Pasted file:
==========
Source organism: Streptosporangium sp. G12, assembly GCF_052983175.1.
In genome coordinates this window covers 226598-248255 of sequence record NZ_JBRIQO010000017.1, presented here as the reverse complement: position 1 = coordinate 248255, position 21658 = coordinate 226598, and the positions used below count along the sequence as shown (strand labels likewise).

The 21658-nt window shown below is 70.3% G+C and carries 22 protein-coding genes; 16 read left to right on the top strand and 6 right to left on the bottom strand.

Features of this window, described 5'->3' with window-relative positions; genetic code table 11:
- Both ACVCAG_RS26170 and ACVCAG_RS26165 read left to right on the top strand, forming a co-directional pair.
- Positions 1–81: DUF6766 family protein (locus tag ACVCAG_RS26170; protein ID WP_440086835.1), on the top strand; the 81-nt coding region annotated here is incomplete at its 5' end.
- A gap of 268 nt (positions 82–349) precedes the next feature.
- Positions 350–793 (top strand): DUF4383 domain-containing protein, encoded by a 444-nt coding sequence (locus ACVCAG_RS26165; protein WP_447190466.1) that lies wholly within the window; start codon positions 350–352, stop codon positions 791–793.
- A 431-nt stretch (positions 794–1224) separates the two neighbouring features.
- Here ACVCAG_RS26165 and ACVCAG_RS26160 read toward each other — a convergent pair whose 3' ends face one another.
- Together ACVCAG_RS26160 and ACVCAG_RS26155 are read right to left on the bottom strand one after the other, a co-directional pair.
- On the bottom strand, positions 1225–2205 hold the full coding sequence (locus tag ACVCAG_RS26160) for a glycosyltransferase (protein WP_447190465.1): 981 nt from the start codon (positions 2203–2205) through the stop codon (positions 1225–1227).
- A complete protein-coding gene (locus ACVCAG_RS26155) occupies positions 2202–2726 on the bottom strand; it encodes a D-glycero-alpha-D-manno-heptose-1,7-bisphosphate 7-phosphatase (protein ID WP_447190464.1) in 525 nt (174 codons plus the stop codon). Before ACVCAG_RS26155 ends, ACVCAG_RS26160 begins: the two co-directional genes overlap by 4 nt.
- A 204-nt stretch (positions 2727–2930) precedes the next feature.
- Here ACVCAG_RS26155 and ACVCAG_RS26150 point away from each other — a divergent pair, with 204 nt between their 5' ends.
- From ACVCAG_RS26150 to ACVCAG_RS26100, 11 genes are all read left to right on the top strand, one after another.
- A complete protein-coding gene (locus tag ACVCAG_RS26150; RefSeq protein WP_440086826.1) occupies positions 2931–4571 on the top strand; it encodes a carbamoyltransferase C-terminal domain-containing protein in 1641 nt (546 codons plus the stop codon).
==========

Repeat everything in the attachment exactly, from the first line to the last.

Source organism: Streptosporangium sp. G12, assembly GCF_052983175.1.
In genome coordinates this window covers 226598-248255 of sequence record NZ_JBRIQO010000017.1, presented here as the reverse complement: position 1 = coordinate 248255, position 21658 = coordinate 226598, and the positions used below count along the sequence as shown (strand labels likewise).

The 21658-nt window shown below is 70.3% G+C and carries 22 protein-coding genes; 16 read left to right on the top strand and 6 right to left on the bottom strand.

Features of this window, described 5'->3' with window-relative positions; genetic code table 11:
- Both ACVCAG_RS26170 and ACVCAG_RS26165 read left to right on the top strand, forming a co-directional pair.
- Positions 1–81: DUF6766 family protein (locus tag ACVCAG_RS26170; protein ID WP_440086835.1), on the top strand; the 81-nt coding region annotated here is incomplete at its 5' end.
- A gap of 268 nt (positions 82–349) precedes the next feature.
- Positions 350–793 (top strand): DUF4383 domain-containing protein, encoded by a 444-nt coding sequence (locus ACVCAG_RS26165; protein WP_447190466.1) that lies wholly within the window; start codon positions 350–352, stop codon positions 791–793.
- A 431-nt stretch (positions 794–1224) separates the two neighbouring features.
- Here ACVCAG_RS26165 and ACVCAG_RS26160 read toward each other — a convergent pair whose 3' ends face one another.
- Together ACVCAG_RS26160 and ACVCAG_RS26155 are read right to left on the bottom strand one after the other, a co-directional pair.
- On the bottom strand, positions 1225–2205 hold the full coding sequence (locus tag ACVCAG_RS26160) for a glycosyltransferase (protein WP_447190465.1): 981 nt from the start codon (positions 2203–2205) through the stop codon (positions 1225–1227).
- A complete protein-coding gene (locus ACVCAG_RS26155) occupies positions 2202–2726 on the bottom strand; it encodes a D-glycero-alpha-D-manno-heptose-1,7-bisphosphate 7-phosphatase (protein ID WP_447190464.1) in 525 nt (174 codons plus the stop codon). Before ACVCAG_RS26155 ends, ACVCAG_RS26160 begins: the two co-directional genes overlap by 4 nt.
- A 204-nt stretch (positions 2727–2930) precedes the next feature.
- Here ACVCAG_RS26155 and ACVCAG_RS26150 point away from each other — a divergent pair, with 204 nt between their 5' ends.
- From ACVCAG_RS26150 to ACVCAG_RS26100, 11 genes are all read left to right on the top strand, one after another.
- A complete protein-coding gene (locus tag ACVCAG_RS26150; RefSeq protein WP_440086826.1) occupies positions 2931–4571 on the top strand; it encodes a carbamoyltransferase C-terminal domain-containing protein in 1641 nt (546 codons plus the stop codon).